Interestingly, sleep-deprived individuals tend to eat more carbohydrates and snack more. The more carby snacks you eat, the more insulin you produce. The more insulin you produce, the more fat gets packed away.
“Furthermore, the preference for high carbohydrate foods suggests sleep deprived individuals may make unhealthy food choices, and a study in Japan has found that self-reported short sleepers do in fact report less health eating behaviors, such as irregular meals, increased frequency of snacking and a preference for salty foods” (Knutson).
Takeaway: Sleep for at least 7 hours to ensure that your fat burning, appetite-controlling hormones can function at maximum capacity.
Step 3 — Avoid social jetlag
Unfortunately, it’s not just lack of sleep that can lead to weight gain; so too can sleeping at the wrong time. The circadian rhythm is controlled by exposure to light and when this is disrupted you are at increased risk of, among other poor health outcomes, metabolic dysfunction.
When mice, which are nocturnal mammals, are fed during the day (when they would normally be asleep) they gain significantly more weight than mice fed only during the night, when they are normally awake and feeding.
Eating at night changes your metabolism. People with “night eating syndrome” may eat the same amount as day eaters, but they have “abnormal rhythms of metabolic hormones”, including disruption of blood sugar control.
This phenomenon of living against the clock has been termed “social jetlag” by scientists, and this form of jetlag has been found to significantly increase the likelihood of being overweight.
Much of this disruption has been blamed on electric lighting and the 24-hour lifestyle to which we have grown accustomed. We create our own, dissonant settings, which ultimately clash with our clocks and create disharmony in our hormones.
Work and school timetables, and the use of alarm clocks to align wakefulness with those timetables, contribute to the amount of social jetlag accrued by each individual. Social jetlag is at its most extreme during adolescence (they really do need to stay in bed half the morning) but continues throughout the working life.
Daytime sleep has been found to be associated with “marked” elevations of glucose and insulin. This is a tricky one for shift workers, but the fact is that humans are designed to sleep at night, not during the day. Studies consistently show that overweight and obesity are far more prevalent in shift workers than day workers, and that shift work is a risk factor for becoming overweight.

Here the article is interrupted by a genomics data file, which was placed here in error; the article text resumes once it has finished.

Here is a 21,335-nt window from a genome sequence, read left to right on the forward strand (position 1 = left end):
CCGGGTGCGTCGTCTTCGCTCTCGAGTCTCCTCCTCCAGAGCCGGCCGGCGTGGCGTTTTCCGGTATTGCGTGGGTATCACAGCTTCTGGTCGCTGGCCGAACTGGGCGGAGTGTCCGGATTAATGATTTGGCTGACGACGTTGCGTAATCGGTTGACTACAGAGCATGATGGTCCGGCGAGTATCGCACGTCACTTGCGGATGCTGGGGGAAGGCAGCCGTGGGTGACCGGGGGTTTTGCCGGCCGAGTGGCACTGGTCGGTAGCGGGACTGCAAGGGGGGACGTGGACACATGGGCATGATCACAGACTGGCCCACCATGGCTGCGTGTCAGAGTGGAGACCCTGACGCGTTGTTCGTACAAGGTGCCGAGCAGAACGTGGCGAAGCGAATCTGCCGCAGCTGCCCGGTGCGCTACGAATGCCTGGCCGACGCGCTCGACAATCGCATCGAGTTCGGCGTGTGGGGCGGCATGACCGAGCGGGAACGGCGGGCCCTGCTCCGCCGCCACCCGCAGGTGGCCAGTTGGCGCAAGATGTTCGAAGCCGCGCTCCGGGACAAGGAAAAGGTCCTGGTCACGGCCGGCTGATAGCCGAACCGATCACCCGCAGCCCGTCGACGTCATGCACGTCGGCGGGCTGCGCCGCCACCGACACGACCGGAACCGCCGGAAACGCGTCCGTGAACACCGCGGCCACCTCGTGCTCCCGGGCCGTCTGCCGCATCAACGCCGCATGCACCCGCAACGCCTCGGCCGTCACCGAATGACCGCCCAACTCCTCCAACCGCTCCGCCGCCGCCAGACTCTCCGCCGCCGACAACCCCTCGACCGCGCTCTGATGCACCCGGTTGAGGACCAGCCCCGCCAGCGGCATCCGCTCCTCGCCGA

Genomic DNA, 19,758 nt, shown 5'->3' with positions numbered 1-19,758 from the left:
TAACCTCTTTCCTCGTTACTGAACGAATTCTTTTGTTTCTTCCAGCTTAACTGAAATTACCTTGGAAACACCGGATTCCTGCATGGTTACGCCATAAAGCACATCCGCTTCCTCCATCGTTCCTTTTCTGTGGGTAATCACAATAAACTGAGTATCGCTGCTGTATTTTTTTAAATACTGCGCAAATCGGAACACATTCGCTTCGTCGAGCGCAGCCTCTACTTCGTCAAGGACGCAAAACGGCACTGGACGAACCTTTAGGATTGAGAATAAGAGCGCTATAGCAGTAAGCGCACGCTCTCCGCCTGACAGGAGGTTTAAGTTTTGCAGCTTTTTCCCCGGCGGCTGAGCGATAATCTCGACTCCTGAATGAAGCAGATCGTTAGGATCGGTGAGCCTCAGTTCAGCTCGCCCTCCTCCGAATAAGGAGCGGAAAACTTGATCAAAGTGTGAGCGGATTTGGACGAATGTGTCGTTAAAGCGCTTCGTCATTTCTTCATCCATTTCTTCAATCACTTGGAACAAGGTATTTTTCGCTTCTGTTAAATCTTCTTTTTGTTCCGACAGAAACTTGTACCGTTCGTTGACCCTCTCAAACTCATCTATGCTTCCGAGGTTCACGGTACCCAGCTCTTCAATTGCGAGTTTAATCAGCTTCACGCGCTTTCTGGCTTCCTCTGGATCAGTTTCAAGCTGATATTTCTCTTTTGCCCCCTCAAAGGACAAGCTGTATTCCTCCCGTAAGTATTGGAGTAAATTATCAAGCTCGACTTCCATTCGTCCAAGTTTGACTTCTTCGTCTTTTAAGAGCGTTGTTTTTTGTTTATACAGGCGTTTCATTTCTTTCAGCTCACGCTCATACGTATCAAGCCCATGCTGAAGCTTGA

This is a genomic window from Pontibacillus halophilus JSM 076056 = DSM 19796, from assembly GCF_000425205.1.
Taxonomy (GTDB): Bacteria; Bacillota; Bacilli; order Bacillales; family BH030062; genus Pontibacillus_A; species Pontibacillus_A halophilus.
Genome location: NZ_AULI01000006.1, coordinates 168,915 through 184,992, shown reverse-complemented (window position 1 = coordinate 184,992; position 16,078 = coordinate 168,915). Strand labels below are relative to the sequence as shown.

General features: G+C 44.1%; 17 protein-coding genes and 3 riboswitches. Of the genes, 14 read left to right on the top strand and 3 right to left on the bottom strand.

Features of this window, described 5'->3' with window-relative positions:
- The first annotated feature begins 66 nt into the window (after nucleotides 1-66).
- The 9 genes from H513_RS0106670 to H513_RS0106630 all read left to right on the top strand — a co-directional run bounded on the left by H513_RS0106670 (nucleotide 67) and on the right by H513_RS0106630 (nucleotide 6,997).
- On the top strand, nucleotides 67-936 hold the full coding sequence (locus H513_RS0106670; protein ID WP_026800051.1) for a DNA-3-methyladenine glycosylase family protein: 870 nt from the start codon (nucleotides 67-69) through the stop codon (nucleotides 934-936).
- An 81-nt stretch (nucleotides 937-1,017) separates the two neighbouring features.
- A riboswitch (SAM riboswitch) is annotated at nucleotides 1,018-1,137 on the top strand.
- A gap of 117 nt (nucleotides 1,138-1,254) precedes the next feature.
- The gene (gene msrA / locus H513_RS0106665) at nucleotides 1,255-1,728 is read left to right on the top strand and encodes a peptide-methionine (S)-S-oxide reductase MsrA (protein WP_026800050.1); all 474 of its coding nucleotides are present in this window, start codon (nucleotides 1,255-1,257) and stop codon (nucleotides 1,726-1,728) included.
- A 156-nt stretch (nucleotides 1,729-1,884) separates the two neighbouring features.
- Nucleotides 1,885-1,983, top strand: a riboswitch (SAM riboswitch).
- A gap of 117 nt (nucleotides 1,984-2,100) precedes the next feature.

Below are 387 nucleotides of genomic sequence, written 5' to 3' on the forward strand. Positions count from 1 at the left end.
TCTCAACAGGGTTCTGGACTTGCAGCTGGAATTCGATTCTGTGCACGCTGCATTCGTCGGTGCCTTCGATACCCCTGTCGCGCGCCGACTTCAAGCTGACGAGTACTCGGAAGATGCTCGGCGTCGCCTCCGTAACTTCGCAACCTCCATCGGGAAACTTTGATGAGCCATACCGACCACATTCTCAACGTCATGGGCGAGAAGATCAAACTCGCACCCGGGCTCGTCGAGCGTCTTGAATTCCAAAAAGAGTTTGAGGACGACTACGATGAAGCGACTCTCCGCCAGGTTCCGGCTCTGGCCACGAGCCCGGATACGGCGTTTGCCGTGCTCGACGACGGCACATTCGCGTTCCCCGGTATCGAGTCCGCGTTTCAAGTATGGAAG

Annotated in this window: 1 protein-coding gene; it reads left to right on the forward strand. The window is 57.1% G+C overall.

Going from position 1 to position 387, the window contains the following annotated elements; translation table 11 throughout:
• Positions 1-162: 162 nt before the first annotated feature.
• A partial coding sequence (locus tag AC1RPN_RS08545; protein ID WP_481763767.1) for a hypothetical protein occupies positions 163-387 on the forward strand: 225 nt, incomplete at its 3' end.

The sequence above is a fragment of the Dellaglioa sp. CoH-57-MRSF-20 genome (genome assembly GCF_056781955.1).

I’m sorry to say that there is no solution to this issue if you are a shift worker; I can only advise that you make sure that you still get seven to eight hours of unbroken sleep, and in a darkened room.
“In a sense, shift workers, who are exposed to high levels of light at night in the workplace, have served as society’s canaries in the coal mine for maladaptive consequences of nighttime light exposure.” (Fonken & Nelson)
Takeaway: Sleep at night, eat during the day
The whole world is getting fatter — prevalence of obesity across the globe has doubled since 1980 — and at the same time, there has been a parallel trend in reduced sleep duration. There is growing and convincing evidence that the two phenomena are linked. Consider the US, where Americans are definitely sleeping less. A 1960 survey conducted by the American Cancer Society found that on average people commonly enjoyed between eight and nine hours sleep a night.
Fast-forward to 1995, when another survey, this time by the National Sleep Foundation, found that sleeping for seven hours was the norm. By 2008, over 30% of adults reported sleeping fewer than 6 hours each night.
Every night, as you sleep, your body balances its energy accounts and in the morning you wake up and discover how the books are looking. Losing weight doesn’t have to be a battle with your body, so learn to work with it, not against it. Check your settings, and make sure you are in fat-burning mode.
Obviously now that you have the fundamentals of your pattern of eating, the next step of your weight-loss programme centres on what to eat. That’s next.